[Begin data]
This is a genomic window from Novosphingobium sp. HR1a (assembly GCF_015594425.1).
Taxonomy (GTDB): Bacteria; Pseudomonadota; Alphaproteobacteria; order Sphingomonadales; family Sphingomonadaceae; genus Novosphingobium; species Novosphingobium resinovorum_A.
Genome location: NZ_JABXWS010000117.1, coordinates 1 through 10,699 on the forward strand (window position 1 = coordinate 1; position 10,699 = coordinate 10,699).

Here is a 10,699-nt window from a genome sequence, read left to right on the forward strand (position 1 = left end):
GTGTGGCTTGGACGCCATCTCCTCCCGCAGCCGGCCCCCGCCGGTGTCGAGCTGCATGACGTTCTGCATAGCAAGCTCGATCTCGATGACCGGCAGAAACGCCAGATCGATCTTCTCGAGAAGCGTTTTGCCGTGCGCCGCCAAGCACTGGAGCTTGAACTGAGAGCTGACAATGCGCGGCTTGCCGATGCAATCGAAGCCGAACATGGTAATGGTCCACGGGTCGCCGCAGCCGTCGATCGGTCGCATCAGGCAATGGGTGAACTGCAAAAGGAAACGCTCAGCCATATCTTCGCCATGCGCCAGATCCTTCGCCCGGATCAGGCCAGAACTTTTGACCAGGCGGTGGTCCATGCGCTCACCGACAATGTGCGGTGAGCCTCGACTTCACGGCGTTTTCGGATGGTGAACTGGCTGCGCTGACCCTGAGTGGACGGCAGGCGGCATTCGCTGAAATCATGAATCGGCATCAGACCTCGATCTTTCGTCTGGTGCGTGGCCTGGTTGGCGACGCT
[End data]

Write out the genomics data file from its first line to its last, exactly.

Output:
This is a genomic window from Novosphingobium sp. HR1a (assembly GCF_015594425.1).
Taxonomy (GTDB): Bacteria; Pseudomonadota; Alphaproteobacteria; order Sphingomonadales; family Sphingomonadaceae; genus Novosphingobium; species Novosphingobium resinovorum_A.
Genome location: NZ_JABXWS010000117.1, coordinates 1 through 10,699 on the forward strand (window position 1 = coordinate 1; position 10,699 = coordinate 10,699).

Here is a 10,699-nt window from a genome sequence, read left to right on the forward strand (position 1 = left end):
GTGTGGCTTGGACGCCATCTCCTCCCGCAGCCGGCCCCCGCCGGTGTCGAGCTGCATGACGTTCTGCATAGCAAGCTCGATCTCGATGACCGGCAGAAACGCCAGATCGATCTTCTCGAGAAGCGTTTTGCCGTGCGCCGCCAAGCACTGGAGCTTGAACTGAGAGCTGACAATGCGCGGCTTGCCGATGCAATCGAAGCCGAACATGGTAATGGTCCACGGGTCGCCGCAGCCGTCGATCGGTCGCATCAGGCAATGGGTGAACTGCAAAAGGAAACGCTCAGCCATATCTTCGCCATGCGCCAGATCCTTCGCCCGGATCAGGCCAGAACTTTTGACCAGGCGGTGGTCCATGCGCTCACCGACAATGTGCGGTGAGCCTCGACTTCACGGCGTTTTCGGATGGTGAACTGGCTGCGCTGACCCTGAGTGGACGGCAGGCGGCATTCGCTGAAATCATGAATCGGCATCAGACCTCGATCTTTCGTCTGGTGCGTGGCCTGGTTGGCGACGCT